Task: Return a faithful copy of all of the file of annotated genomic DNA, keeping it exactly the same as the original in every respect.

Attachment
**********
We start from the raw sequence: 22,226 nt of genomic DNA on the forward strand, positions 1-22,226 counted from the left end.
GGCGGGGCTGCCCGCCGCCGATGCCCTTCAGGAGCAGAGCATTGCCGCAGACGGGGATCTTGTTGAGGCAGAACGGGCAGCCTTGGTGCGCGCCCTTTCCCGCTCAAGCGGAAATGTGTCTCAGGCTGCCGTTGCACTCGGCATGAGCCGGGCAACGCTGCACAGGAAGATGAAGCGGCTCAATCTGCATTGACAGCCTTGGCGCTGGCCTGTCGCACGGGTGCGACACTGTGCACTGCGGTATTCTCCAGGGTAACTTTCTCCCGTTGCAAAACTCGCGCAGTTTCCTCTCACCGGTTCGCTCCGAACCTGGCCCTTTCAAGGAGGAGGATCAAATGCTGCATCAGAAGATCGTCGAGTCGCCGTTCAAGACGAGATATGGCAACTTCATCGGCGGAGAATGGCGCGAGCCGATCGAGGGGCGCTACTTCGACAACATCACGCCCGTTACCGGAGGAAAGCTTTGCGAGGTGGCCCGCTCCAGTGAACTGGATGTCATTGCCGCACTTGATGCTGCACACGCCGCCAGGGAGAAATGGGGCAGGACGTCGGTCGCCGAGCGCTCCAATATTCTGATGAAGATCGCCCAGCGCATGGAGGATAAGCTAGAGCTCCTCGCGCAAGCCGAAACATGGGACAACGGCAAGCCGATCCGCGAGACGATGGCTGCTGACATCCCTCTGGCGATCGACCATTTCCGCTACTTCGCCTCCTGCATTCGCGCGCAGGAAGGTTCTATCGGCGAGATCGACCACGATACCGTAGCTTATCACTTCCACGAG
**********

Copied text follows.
We start from the raw sequence: 22,226 nt of genomic DNA on the forward strand, positions 1-22,226 counted from the left end.
GGCGGGGCTGCCCGCCGCCGATGCCCTTCAGGAGCAGAGCATTGCCGCAGACGGGGATCTTGTTGAGGCAGAACGGGCAGCCTTGGTGCGCGCCCTTTCCCGCTCAAGCGGAAATGTGTCTCAGGCTGCCGTTGCACTCGGCATGAGCCGGGCAACGCTGCACAGGAAGATGAAGCGGCTCAATCTGCATTGACAGCCTTGGCGCTGGCCTGTCGCACGGGTGCGACACTGTGCACTGCGGTATTCTCCAGGGTAACTTTCTCCCGTTGCAAAACTCGCGCAGTTTCCTCTCACCGGTTCGCTCCGAACCTGGCCCTTTCAAGGAGGAGGATCAAATGCTGCATCAGAAGATCGTCGAGTCGCCGTTCAAGACGAGATATGGCAACTTCATCGGCGGAGAATGGCGCGAGCCGATCGAGGGGCGCTACTTCGACAACATCACGCCCGTTACCGGAGGAAAGCTTTGCGAGGTGGCCCGCTCCAGTGAACTGGATGTCATTGCCGCACTTGATGCTGCACACGCCGCCAGGGAGAAATGGGGCAGGACGTCGGTCGCCGAGCGCTCCAATATTCTGATGAAGATCGCCCAGCGCATGGAGGATAAGCTAGAGCTCCTCGCGCAAGCCGAAACATGGGACAACGGCAAGCCGATCCGCGAGACGATGGCTGCTGACATCCCTCTGGCGATCGACCATTTCCGCTACTTCGCCTCCTGCATTCGCGCGCAGGAAGGTTCTATCGGCGAGATCGACCACGATACCGTAGCTTATCACTTCCACGAG